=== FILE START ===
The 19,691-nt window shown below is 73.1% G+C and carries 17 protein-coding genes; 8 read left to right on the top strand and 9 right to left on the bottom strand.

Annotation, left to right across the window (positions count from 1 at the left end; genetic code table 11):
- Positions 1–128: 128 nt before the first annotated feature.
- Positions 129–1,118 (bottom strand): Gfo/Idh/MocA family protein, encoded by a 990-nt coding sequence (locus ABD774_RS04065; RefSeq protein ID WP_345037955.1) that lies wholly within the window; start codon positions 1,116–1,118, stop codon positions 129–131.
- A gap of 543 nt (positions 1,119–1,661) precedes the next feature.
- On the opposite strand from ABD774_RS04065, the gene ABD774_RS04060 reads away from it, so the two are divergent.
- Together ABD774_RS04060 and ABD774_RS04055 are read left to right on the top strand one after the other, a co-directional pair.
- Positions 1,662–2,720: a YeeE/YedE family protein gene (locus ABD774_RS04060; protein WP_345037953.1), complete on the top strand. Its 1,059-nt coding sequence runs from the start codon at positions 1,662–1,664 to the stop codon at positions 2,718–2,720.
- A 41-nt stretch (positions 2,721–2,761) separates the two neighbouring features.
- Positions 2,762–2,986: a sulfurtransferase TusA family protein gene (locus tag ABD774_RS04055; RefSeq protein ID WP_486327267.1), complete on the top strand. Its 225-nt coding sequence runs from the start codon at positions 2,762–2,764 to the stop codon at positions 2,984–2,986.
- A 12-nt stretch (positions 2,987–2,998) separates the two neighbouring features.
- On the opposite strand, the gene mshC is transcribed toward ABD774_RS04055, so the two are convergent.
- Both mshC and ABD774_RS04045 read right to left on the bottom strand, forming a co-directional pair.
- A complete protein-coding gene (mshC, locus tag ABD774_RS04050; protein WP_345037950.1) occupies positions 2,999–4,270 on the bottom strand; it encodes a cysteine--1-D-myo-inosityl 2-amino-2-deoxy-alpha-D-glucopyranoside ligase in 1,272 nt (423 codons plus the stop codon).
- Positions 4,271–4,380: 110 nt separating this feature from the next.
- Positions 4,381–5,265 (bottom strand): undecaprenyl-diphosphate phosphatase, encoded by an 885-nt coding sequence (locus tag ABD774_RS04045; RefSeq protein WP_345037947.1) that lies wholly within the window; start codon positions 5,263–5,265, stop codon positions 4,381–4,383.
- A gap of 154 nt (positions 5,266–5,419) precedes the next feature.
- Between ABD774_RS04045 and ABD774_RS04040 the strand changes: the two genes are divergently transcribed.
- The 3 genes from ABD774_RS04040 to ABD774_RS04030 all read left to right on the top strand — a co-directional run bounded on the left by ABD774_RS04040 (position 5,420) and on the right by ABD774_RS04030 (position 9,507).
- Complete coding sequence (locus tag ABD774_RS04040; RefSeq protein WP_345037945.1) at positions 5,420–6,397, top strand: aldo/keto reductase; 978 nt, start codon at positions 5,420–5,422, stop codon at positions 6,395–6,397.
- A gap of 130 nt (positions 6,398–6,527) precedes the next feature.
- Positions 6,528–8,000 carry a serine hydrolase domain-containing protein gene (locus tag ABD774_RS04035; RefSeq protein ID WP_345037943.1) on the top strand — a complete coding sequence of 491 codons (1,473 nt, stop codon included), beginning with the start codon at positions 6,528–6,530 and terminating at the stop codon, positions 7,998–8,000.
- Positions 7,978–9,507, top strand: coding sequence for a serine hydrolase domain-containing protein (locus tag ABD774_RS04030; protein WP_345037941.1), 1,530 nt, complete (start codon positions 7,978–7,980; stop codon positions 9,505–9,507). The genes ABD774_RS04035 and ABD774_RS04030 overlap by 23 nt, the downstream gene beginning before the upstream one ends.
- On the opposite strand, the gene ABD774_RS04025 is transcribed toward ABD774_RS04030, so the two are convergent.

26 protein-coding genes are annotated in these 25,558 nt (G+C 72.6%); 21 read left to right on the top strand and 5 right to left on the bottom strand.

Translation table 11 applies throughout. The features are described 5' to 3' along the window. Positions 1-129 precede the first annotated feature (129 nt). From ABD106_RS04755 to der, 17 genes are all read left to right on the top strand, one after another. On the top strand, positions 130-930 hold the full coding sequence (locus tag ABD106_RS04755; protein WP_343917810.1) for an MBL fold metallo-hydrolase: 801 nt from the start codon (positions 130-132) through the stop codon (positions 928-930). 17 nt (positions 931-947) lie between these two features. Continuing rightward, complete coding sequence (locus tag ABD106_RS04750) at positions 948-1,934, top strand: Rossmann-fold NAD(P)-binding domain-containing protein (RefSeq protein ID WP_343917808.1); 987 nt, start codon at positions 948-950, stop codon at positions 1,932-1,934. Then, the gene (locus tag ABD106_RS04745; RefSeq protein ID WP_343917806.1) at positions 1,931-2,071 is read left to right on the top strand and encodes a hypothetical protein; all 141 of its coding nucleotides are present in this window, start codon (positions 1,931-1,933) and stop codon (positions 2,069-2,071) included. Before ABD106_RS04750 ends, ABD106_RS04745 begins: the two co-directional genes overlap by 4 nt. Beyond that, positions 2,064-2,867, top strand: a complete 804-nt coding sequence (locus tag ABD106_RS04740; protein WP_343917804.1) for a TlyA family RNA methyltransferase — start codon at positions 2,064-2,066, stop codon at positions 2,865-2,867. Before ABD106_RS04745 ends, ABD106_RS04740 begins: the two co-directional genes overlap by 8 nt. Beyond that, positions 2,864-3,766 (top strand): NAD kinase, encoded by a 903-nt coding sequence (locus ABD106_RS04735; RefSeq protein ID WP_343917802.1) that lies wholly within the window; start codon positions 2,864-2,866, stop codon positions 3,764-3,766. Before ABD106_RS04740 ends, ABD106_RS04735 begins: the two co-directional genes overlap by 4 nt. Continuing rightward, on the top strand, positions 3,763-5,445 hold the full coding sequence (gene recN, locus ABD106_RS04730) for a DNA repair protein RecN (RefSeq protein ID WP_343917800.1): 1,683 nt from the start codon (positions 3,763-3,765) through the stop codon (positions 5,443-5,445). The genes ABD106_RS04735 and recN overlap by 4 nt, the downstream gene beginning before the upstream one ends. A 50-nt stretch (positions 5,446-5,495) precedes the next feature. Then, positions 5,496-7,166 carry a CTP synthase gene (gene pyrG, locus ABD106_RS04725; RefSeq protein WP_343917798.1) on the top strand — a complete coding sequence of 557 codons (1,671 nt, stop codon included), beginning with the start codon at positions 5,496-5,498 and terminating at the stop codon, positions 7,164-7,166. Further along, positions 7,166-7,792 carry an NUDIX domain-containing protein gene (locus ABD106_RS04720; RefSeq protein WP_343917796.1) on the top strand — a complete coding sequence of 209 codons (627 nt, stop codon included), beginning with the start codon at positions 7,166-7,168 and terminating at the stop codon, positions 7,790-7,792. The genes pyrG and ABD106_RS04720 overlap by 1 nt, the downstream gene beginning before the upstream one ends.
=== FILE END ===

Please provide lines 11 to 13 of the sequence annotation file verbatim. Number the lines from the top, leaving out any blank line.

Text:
- A 12-nt stretch (positions 2,987–2,998) separates the two neighbouring features.
- On the opposite strand, the gene mshC is transcribed toward ABD774_RS04055, so the two are convergent.
- Both mshC and ABD774_RS04045 read right to left on the bottom strand, forming a co-directional pair.